The New York Press this week has two articles about two New York greats that you might not know much about but they definitely rank as greats. 

One was George "Ginky" SanSouci who died last month and who many revere as one of the best pool players this city has ever had. I don't know much about the game of pool but apparently he was a dynamo -- think Tom Cruise in The Color of Money only real.  

Another is Candy Darling, one of the first transgendered New York personalities whose was a part of Andy Warhol's Factory back in the 1960s. Candy was a flamboyant, outrageous figure in the downtown art scene -- the kind of person who knew everybody, went everywhere, did everything (and everyone) and did a whole lot of living in her short life. Candy is the subject of a new documentary and she has become a gay icon over the last several decades. Lou Reed and the Velvet Underground dedicated a song to her called "Candy Says" and she's an important character in the 1996 movie I Shot Andy Warhol. Candy was a real New York great whose spirit still lives on and forms our city today. 

Dog Day Afternoon (Directed by Sidney Lumet)

Absence Makes the Heart ...

... oh, you know. 

Anyway, apologies for the two-plus weeks radio silence -- it was most unplanned and is most unforgivable but life, sadly, has the way of getting in the midst of blogging. This included attending many social events and even a trip out of town (which I will blog about at some point soon). All this  "life" interrupted my usual flow of online musing but I'm back!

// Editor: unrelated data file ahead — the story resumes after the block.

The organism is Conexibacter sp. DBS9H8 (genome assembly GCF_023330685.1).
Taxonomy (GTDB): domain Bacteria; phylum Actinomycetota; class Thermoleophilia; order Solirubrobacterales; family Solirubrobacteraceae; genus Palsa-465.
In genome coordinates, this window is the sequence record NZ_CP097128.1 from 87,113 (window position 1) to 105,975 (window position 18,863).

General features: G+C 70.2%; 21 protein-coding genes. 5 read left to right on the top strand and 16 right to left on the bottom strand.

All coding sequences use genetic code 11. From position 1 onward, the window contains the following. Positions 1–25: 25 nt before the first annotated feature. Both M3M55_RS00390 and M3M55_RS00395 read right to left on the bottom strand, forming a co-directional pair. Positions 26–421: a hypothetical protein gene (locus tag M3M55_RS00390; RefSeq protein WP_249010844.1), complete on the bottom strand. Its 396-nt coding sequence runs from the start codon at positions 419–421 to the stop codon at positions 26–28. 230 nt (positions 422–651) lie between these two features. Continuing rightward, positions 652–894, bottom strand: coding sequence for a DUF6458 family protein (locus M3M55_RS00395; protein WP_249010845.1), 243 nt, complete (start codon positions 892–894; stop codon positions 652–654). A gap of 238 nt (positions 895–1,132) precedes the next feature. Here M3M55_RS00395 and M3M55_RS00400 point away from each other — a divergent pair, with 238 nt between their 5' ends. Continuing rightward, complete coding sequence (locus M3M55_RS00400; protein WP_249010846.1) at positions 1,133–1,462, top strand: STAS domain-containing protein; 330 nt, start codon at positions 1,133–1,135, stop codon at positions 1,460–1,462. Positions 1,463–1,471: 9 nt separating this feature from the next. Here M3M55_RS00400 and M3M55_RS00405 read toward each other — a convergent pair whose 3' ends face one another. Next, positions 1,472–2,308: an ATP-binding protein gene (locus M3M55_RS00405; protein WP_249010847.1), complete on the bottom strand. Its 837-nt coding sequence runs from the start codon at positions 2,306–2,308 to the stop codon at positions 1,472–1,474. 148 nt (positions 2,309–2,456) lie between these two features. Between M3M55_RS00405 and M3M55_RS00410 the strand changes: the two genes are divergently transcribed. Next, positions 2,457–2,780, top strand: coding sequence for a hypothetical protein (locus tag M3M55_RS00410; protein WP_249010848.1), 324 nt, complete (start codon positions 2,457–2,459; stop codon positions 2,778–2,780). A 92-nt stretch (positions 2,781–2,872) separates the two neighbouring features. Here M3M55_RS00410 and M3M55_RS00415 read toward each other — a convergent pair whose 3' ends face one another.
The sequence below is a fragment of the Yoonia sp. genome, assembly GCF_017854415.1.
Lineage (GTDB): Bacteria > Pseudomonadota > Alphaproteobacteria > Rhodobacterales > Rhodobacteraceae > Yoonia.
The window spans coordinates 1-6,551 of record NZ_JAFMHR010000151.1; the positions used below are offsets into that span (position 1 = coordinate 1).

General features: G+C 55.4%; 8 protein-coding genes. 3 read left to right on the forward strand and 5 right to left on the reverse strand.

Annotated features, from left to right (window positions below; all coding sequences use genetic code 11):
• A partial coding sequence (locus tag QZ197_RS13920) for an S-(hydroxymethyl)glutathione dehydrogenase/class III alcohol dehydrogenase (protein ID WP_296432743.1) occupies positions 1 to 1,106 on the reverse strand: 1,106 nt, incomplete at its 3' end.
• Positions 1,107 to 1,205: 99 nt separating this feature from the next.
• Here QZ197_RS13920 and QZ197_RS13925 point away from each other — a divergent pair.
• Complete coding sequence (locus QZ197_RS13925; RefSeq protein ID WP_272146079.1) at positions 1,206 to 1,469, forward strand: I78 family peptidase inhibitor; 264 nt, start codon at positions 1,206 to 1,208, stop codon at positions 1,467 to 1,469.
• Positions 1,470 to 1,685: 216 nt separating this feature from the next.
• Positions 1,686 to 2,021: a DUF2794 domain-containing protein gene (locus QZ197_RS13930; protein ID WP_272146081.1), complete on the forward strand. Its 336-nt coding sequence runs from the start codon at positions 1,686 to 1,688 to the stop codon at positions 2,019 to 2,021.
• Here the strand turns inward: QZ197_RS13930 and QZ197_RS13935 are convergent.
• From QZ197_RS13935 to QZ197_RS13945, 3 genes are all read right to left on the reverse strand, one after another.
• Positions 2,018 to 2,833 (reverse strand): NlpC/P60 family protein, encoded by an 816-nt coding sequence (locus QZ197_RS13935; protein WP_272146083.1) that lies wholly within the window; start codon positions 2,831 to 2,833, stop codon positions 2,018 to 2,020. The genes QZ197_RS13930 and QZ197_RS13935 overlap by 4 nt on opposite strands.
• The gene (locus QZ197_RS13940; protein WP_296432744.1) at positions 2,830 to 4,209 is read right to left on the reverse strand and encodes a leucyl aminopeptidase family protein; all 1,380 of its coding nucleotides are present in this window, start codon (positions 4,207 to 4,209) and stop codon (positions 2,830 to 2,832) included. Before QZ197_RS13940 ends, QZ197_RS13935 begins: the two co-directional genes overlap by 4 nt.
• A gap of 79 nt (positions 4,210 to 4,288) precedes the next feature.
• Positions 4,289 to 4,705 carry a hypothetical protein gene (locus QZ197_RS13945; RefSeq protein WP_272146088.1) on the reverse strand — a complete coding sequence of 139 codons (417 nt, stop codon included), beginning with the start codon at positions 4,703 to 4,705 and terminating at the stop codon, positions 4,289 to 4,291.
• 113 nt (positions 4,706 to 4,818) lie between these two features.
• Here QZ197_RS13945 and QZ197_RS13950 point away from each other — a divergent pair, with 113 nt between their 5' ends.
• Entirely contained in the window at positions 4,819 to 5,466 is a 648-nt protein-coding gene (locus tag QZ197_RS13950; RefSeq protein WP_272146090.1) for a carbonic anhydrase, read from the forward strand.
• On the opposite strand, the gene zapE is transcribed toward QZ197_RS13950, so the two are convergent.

I know you've been waiting with bated breath! Wll, now feel free to breath ... and read again!

Wednesday, April 6, 2011

Friends in Small Places

One of the sacrifices we make in order to live in NYC is space. Or the lack thereof. Property in this town is at a premium and people pay lots and lots of money to live in teeny tiny spaces. It's crazy if you think about it -- the USA is one of the biggest countries on earth and yet 8 out of our 300 million citizens choose to live in these five, relatively small boroughs. Just goes to show you how great this town is since so many people are willing to pay up for the privilege of cramming themselves in here.
After all, there's tons of cheap space available in Nebraska ... but then you'd have to live there.

So it's probably appropriate that, this week, New York magazine has dedicated an entire section to the New York City apartment. As the magazine points out, the apartment is the organizing unit of NYC and defines the experience so many of us have living here. People who move to New York often reminisce about their first apartment. If you're like me, a native, then the apartment is the equivalent of the old family home, a place of the (metaphorical) heart and hearth. There are several interesting short articles about New York apartments by several distinguished authors and there's even a section on growing micro-neighborhoods -- small but distinct areas in otherwise established 'hoods.

Like apartments in NYC, it looks like the future neighborhoods in this town are gonna be small.